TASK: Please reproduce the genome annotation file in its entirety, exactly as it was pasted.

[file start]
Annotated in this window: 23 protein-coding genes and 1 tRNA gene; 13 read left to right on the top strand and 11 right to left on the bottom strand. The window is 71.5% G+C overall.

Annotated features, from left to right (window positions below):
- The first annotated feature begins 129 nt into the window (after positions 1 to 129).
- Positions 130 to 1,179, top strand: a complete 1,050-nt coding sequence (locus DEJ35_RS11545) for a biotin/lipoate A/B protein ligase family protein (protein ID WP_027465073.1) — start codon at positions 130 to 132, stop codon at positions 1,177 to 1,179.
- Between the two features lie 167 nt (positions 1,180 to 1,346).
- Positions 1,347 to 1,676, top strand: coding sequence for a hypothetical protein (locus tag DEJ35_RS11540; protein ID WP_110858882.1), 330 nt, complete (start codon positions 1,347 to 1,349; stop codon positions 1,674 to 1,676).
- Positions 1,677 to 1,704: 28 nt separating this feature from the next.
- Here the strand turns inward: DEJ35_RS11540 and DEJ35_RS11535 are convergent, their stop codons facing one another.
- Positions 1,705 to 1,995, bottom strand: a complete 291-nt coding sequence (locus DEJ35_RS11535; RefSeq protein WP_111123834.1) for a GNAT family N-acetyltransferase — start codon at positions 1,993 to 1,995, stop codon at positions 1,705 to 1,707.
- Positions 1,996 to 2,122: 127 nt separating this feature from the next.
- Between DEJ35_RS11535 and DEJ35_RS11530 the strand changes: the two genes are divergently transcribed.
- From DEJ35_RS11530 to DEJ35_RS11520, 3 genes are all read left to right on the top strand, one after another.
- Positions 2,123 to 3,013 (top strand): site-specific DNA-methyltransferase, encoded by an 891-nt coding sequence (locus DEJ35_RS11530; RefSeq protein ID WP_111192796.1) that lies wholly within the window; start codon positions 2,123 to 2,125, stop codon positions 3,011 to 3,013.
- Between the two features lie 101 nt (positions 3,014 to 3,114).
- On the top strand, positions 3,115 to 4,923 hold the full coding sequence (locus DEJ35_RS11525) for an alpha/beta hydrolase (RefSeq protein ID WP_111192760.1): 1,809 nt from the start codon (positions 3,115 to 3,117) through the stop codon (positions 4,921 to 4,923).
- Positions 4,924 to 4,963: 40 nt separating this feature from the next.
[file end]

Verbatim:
Annotated in this window: 23 protein-coding genes and 1 tRNA gene; 13 read left to right on the top strand and 11 right to left on the bottom strand. The window is 71.5% G+C overall.

Annotated features, from left to right (window positions below):
- The first annotated feature begins 129 nt into the window (after positions 1 to 129).
- Positions 130 to 1,179, top strand: a complete 1,050-nt coding sequence (locus DEJ35_RS11545) for a biotin/lipoate A/B protein ligase family protein (protein ID WP_027465073.1) — start codon at positions 130 to 132, stop codon at positions 1,177 to 1,179.
- Between the two features lie 167 nt (positions 1,180 to 1,346).
- Positions 1,347 to 1,676, top strand: coding sequence for a hypothetical protein (locus tag DEJ35_RS11540; protein ID WP_110858882.1), 330 nt, complete (start codon positions 1,347 to 1,349; stop codon positions 1,674 to 1,676).
- Positions 1,677 to 1,704: 28 nt separating this feature from the next.
- Here the strand turns inward: DEJ35_RS11540 and DEJ35_RS11535 are convergent, their stop codons facing one another.
- Positions 1,705 to 1,995, bottom strand: a complete 291-nt coding sequence (locus DEJ35_RS11535; RefSeq protein WP_111123834.1) for a GNAT family N-acetyltransferase — start codon at positions 1,993 to 1,995, stop codon at positions 1,705 to 1,707.
- Positions 1,996 to 2,122: 127 nt separating this feature from the next.
- Between DEJ35_RS11535 and DEJ35_RS11530 the strand changes: the two genes are divergently transcribed.
- From DEJ35_RS11530 to DEJ35_RS11520, 3 genes are all read left to right on the top strand, one after another.
- Positions 2,123 to 3,013 (top strand): site-specific DNA-methyltransferase, encoded by an 891-nt coding sequence (locus DEJ35_RS11530; RefSeq protein ID WP_111192796.1) that lies wholly within the window; start codon positions 2,123 to 2,125, stop codon positions 3,011 to 3,013.
- Between the two features lie 101 nt (positions 3,014 to 3,114).
- On the top strand, positions 3,115 to 4,923 hold the full coding sequence (locus DEJ35_RS11525) for an alpha/beta hydrolase (RefSeq protein ID WP_111192760.1): 1,809 nt from the start codon (positions 3,115 to 3,117) through the stop codon (positions 4,921 to 4,923).
- Positions 4,924 to 4,963: 40 nt separating this feature from the next.